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Ban Ki-Moon urges fight against discrimination of HIV/AIDS patients

Wednesday, December 2nd 2009 - 15:25 UTC
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Ban expressed his appreciation to government leaders, who participated in the World AIDS Day events around the world Ban expressed his appreciation to government leaders, who participated in the World AIDS Day events around the world

The United Nations Secretary General on Monday called for efforts to fight discrimination against people living with HIV/AIDS.

Speaking at the “Light for Rights” on World AIDS Day held at the Washington Square Park Memorial Arch in New York, Ban Ki-Moon said: ”We are here tonight to denounce the discrimination they (people living with HIV/AIDS) face -- the fear and stigma, the shame and rejection, the threat of losing their jobs.“

Braving a cold winter breeze, Ban said that ”for too long and in too many places, too many people have been pushed beyond the reach of prevention and treatment, care and support.

“We must respond by shining the full light of human rights on the challenge,” he said. “I call on all countries to dismantle legal frameworks that institutionalize discrimination against people living with HIV and people are at most risk of infection.”

The UN chief also urged that efforts be made to get rid of all laws, policies and practices that elicit responses that are counter-productive and unjust.

Fear, stigma, discrimination and even criminal laws have driven people with HIV/AIDS into the shadows, forcing them to often die in isolation, fear and shame due to their health condition.

To commemorate World AIDS Day 2009, the Foundation for AIDS Research (AMFAR), UNAIDS, Broadway Cares/Equity Fights AIDS, and World AIDS Campaign launched a new global “Light for Rights” campaign organized to draw the world's attention to the World AIDS Day theme of HIV Treatment Access and Human Rights.

The campaign was aimed to “Shine a Human Rights Light” on people with HIV/AIDS to allow them to emerge from the shadows, fear and shame associated with their health condition to live in the light, where they can gain access to the information, services, care and essential medical treatments they need to live long and productive lives.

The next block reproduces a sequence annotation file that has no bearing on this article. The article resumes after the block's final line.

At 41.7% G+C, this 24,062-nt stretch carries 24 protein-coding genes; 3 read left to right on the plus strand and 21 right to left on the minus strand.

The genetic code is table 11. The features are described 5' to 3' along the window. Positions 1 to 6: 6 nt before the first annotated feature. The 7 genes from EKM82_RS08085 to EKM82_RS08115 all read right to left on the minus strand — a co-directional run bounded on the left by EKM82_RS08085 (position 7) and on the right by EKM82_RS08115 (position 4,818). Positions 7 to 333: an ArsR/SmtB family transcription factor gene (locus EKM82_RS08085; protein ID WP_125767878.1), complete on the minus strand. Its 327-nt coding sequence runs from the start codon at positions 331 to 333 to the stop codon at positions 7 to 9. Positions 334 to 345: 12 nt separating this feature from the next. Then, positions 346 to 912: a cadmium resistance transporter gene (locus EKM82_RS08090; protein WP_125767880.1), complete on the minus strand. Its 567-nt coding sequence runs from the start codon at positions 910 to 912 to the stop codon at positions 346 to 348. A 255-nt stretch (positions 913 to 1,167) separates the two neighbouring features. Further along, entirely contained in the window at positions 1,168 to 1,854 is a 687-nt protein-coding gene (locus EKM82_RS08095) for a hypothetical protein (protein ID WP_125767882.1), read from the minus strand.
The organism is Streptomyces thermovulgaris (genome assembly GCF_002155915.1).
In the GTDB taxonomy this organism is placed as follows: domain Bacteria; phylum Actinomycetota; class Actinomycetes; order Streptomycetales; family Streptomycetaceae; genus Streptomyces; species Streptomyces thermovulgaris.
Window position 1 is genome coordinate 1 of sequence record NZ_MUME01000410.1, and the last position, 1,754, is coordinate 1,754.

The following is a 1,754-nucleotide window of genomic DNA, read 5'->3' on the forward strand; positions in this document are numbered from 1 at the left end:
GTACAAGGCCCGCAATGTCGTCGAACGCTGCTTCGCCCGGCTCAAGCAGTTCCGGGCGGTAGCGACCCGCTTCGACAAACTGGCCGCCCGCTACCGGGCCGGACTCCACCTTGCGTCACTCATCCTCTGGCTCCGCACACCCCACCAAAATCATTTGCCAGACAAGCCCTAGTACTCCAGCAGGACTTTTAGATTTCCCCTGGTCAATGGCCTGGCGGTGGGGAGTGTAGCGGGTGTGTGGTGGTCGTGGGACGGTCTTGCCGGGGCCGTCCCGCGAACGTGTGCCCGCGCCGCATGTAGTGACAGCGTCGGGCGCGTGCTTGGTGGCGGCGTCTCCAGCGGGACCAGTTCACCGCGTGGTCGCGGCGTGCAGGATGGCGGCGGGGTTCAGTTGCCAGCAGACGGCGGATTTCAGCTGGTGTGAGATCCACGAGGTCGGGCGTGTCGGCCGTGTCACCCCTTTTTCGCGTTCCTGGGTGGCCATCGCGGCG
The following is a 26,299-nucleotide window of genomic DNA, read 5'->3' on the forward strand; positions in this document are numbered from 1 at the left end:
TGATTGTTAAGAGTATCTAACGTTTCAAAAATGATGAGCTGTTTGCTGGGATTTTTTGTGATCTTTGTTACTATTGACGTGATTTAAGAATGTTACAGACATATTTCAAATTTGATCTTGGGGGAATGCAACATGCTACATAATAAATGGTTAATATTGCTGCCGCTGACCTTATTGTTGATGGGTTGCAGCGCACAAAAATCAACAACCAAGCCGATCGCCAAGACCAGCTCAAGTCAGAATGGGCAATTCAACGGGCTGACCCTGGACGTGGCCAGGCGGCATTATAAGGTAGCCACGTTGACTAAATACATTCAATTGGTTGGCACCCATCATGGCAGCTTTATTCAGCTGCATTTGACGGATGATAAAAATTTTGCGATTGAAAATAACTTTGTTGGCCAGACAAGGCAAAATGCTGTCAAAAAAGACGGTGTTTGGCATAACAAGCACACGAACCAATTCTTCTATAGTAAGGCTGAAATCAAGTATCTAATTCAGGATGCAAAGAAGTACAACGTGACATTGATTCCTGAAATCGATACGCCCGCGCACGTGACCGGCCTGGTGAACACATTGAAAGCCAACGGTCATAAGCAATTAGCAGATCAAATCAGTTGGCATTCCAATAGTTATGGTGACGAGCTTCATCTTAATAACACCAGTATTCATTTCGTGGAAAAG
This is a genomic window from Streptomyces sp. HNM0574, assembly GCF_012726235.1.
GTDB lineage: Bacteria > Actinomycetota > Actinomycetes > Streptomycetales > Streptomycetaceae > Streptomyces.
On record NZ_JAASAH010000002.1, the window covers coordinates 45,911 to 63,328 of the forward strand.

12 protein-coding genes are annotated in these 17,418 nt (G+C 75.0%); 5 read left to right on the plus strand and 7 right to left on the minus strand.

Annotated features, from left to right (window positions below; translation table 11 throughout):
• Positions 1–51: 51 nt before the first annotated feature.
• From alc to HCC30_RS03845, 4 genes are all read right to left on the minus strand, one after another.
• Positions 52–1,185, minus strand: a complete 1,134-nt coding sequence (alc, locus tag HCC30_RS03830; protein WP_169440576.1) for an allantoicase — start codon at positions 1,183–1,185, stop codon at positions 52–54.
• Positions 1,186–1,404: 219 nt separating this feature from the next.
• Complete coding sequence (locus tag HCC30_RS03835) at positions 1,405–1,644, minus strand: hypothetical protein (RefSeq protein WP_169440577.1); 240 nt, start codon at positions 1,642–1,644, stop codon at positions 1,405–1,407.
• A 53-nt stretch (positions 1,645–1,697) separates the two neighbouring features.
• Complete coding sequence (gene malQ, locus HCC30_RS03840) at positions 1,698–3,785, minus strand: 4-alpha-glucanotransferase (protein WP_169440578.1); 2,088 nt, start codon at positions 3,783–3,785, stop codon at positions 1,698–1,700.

The lights on the Washington Square Park Memorial Arch were turned off during the event to remember those who succumbed to AIDS and to symbolize how stigma drives people with HIV into the shadows.

After a brief period of darkness, the lights were turned back on to emphasize the need to shine the light on human rights for those living with HIV/AIDS around the globe. Floodlights on the Empire State Building, clearly visible through the arch, were also turned off and then back on at the same time.

At the ceremony, Ban also expressed his appreciation to government leaders, communities, activists and those who participated in the World AIDS Day events around the world.

He said he was pleased to see that the global mobilization against AIDS has produced remarkable results, but warned that the “gains must be protected and sustained.”

Ban added he was delighted to see that the number of casualties caused by HIV/AIDS has continued to decline. “Fewer people are being infected by HIV, and significantly more people are receiving treatment,” he observed.

Noting that the response to AIDS is crucial for the broader effort to improve global public health, he said that health is a tie that binds all of the Millennium Goals.

“If we fail to meet our targets on health, we will never overcome poverty, prevent hunger, lower childhood mortality, and protect the health and well-being of women.

”This is among the top priorities as secretary general,“ said Ban, who also warned not to cut back on investments in health.

”The current crisis should not be an excuse to abandon treatment,“ he said. ”Let us keep striving to achieve universal access to prevention, treatment, care and support. Let us keep fighting discrimination and changing the mindset that are perpetrated. Let us shine the powerful light of human rights on this challenge from darkness to light.

“We have lost too many loved ones,” he said. “And we are now more determined than ever to fight the AIDS epidemic.”

Ban also expressed his appreciation of the recent announcement by U.S. President Barack Obama that the United States will remove travel restrictions that have kept people with HIV/AIDS from entering the country.

He urged other countries to take similar steps.

Speaker of the New York City Council Christine Quinn and Naomi Watts, UNAIDS goodwill ambassador, also attended the event.

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